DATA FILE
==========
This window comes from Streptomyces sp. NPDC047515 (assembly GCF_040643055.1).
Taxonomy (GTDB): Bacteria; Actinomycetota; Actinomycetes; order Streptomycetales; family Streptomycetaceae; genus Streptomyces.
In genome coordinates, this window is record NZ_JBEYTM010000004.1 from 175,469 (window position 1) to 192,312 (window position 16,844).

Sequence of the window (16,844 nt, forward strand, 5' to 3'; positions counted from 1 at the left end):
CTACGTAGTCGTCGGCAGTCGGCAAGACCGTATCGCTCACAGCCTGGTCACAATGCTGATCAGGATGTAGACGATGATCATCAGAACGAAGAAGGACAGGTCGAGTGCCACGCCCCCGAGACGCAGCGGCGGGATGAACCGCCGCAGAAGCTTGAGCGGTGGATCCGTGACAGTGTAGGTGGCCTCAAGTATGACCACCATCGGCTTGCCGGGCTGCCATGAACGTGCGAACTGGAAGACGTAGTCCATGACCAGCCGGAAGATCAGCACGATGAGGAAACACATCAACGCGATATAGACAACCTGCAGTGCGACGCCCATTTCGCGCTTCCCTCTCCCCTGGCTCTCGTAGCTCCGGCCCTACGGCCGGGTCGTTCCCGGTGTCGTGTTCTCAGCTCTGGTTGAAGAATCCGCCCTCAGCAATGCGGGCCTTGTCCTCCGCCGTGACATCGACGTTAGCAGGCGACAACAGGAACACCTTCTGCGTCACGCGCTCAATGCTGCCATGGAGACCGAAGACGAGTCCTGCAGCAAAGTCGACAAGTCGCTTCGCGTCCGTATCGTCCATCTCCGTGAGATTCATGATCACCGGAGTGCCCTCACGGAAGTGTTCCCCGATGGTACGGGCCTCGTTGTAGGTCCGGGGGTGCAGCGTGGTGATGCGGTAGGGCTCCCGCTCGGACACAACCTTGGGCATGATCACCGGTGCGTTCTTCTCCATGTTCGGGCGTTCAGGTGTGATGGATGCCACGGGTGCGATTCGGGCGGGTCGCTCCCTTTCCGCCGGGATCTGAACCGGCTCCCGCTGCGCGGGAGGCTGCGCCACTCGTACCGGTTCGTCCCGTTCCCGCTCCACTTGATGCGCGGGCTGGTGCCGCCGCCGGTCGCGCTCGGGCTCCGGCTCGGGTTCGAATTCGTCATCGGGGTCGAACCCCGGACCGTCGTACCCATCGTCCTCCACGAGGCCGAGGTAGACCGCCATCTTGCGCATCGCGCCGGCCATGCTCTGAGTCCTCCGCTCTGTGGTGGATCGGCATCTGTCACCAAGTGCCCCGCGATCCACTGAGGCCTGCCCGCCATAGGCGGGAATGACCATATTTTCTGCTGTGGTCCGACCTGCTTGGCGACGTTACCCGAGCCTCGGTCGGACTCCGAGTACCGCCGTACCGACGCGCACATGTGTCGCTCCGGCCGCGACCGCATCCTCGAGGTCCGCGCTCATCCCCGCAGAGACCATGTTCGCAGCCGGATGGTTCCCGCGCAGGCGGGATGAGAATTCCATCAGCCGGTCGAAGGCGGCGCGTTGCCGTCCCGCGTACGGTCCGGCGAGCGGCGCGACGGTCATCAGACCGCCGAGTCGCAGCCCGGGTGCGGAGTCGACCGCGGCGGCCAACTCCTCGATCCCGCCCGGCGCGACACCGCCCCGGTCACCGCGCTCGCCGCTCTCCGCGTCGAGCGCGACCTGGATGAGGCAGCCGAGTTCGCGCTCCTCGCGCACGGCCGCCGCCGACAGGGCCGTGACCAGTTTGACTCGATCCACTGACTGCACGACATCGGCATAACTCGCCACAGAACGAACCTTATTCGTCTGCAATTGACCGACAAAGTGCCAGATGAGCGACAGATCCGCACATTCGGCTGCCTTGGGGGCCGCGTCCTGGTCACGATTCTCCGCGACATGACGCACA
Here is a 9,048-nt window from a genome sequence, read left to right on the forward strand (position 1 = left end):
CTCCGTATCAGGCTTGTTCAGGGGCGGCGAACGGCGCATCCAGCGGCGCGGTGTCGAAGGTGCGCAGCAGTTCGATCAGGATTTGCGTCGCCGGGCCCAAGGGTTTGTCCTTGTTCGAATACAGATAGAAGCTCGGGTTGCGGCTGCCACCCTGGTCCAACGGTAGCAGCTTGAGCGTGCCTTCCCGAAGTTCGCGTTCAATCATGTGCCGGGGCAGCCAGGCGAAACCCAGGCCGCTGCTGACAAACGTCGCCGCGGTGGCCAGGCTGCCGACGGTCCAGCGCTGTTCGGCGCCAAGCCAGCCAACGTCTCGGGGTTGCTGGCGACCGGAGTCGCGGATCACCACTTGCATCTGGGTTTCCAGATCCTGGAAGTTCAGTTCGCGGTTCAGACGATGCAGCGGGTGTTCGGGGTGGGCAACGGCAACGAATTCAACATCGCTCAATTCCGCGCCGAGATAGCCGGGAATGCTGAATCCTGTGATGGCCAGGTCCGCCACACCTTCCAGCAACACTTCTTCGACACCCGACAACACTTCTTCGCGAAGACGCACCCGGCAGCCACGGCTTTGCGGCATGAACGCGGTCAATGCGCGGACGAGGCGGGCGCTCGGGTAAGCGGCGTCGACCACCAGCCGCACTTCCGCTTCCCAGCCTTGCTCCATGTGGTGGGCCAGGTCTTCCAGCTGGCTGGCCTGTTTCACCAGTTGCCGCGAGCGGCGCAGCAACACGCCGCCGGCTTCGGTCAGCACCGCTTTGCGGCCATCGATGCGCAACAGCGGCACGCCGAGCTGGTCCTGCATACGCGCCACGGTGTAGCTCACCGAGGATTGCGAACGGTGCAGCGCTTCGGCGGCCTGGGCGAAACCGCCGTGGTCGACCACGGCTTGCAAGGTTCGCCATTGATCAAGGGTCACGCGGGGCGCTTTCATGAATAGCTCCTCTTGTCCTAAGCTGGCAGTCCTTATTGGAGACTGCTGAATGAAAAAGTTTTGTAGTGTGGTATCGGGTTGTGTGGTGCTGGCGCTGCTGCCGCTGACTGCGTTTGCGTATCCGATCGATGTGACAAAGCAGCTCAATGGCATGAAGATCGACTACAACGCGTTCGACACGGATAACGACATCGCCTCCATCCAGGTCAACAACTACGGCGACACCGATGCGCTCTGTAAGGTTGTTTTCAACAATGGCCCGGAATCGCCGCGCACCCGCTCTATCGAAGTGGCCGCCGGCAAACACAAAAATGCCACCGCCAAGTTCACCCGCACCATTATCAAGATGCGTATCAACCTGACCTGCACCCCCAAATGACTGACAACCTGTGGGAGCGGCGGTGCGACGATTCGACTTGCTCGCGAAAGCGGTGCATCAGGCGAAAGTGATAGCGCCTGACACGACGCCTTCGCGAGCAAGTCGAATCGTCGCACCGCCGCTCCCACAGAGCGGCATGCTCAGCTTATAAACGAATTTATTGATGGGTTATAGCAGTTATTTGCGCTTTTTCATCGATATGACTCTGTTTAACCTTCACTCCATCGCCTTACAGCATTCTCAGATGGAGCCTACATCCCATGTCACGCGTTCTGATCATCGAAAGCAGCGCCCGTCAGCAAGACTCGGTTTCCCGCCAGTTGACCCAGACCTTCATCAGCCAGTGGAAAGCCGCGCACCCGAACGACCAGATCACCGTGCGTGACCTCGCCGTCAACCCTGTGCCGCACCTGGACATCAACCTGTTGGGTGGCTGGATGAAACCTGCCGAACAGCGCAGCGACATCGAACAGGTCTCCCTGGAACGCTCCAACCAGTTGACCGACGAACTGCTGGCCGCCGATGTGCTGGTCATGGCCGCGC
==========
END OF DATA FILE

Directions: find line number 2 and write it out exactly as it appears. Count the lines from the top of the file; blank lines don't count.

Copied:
Taxonomy (GTDB): Bacteria; Actinomycetota; Actinomycetes; order Streptomycetales; family Streptomycetaceae; genus Streptomyces.